Saturday, 13 September 2014

Great British Bake Along: Vanilla Bean Baked Alaska

Firstly, I have to apologise for the lateness of this post.  Finishing the bake was delayed by the fact that it was for my birthday and my birthday was on a Monday.  Then the rest of that week ended up being quite stressful with almost no time for me to relax and do something that wasn't school work.  Hence the post wasn't getting written.  The same thing ended up happening this week, though with a little less stress.  It's here now though so I guess it's better late than never.  I would also like to say that unfortunately, there won't be a bake along for episode 5.  At least not yet.  I did attempt a custard tart at the previous weekend but it didn't work out and there hasn't been time to try again this week.  I'll try and come back to it after GBBO is finished.  Anyway, enough apologising, let's get on with this thing!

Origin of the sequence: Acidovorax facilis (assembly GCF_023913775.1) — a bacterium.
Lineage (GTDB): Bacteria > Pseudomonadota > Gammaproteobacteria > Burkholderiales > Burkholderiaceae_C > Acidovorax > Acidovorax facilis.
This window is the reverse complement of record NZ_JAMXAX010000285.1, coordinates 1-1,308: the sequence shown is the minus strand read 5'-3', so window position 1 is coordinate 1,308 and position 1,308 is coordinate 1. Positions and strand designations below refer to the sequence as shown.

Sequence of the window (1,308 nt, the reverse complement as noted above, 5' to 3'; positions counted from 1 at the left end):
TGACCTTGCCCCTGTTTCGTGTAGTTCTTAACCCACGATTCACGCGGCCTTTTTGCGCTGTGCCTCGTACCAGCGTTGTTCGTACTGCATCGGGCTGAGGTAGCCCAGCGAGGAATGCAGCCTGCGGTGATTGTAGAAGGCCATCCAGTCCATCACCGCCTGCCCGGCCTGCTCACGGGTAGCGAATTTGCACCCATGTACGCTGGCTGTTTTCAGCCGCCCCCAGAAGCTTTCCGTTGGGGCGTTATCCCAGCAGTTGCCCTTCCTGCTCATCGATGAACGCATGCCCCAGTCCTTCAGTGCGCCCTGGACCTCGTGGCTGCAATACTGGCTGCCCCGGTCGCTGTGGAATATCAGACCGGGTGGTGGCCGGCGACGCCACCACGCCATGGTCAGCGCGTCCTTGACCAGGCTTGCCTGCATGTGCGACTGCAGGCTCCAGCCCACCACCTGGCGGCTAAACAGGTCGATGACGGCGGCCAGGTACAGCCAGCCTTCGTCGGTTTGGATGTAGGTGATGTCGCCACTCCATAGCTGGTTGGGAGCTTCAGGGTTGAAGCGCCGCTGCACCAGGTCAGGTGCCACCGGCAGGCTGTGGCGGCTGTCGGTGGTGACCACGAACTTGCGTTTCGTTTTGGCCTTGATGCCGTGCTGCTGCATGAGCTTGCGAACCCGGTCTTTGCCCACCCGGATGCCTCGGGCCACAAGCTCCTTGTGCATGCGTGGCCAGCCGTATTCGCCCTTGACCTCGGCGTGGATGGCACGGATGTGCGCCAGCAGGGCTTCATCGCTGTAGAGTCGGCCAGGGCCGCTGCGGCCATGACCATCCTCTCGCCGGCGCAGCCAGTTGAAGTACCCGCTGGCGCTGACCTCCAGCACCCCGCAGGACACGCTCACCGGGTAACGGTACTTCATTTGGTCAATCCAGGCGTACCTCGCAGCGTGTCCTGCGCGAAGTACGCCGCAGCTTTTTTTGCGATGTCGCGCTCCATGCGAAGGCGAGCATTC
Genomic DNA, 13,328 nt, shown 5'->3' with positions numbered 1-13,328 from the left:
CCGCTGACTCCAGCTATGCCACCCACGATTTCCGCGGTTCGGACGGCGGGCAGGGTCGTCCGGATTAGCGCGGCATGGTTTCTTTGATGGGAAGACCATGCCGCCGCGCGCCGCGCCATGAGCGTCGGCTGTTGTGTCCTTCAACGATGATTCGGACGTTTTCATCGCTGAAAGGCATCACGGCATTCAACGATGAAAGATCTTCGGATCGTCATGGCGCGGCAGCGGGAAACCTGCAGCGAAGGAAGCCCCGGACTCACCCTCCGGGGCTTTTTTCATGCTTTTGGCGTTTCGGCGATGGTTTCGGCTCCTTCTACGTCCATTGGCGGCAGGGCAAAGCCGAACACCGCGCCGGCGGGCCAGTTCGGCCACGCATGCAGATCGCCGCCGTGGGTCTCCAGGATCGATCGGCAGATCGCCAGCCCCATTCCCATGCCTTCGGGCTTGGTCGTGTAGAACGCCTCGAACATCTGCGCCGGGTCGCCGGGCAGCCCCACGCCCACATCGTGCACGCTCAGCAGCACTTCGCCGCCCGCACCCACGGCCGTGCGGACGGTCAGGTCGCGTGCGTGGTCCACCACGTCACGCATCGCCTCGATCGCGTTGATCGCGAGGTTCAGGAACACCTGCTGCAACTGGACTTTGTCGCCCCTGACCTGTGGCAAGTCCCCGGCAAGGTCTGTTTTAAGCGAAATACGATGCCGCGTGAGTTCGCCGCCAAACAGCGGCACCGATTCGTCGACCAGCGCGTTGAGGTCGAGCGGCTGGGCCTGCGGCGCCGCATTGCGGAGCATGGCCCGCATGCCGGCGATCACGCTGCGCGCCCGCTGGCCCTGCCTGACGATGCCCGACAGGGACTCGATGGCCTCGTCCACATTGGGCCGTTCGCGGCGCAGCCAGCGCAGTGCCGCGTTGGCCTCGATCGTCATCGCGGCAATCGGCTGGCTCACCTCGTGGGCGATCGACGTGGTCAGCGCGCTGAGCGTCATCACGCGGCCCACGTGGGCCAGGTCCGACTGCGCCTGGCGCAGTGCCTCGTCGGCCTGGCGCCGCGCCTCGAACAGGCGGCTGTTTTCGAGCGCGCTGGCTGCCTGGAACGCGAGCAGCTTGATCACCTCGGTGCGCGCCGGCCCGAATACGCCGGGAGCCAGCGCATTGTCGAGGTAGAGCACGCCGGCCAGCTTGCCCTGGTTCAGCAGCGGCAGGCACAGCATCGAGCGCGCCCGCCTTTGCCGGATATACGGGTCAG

Well, episode 4 was certainly a dramatic one!  And yet once again I don't feel like I have much to say.  Admittedly, it may be because my memory is a little fuzzy on the details since it has taken so long to put this post together.

The signature bake was self saucing puddings.  A rather fascinating idea though not something that appeals to me.  I'm not really a sauce person.  There were so rather pretty puds though.  We all liked Diana's teacups.  Very cute.

I know I wouldn't have liked the tiramasu challenge.  I hate working with such thin cake.  Not to mention the chocolate tempering.  I really should try tempering chocolate at some point but since I got a temperer as one of my birthday presents the desire to try it has become even smaller.  Good on Martha for winning the challenge though.  It was about time she came top in something!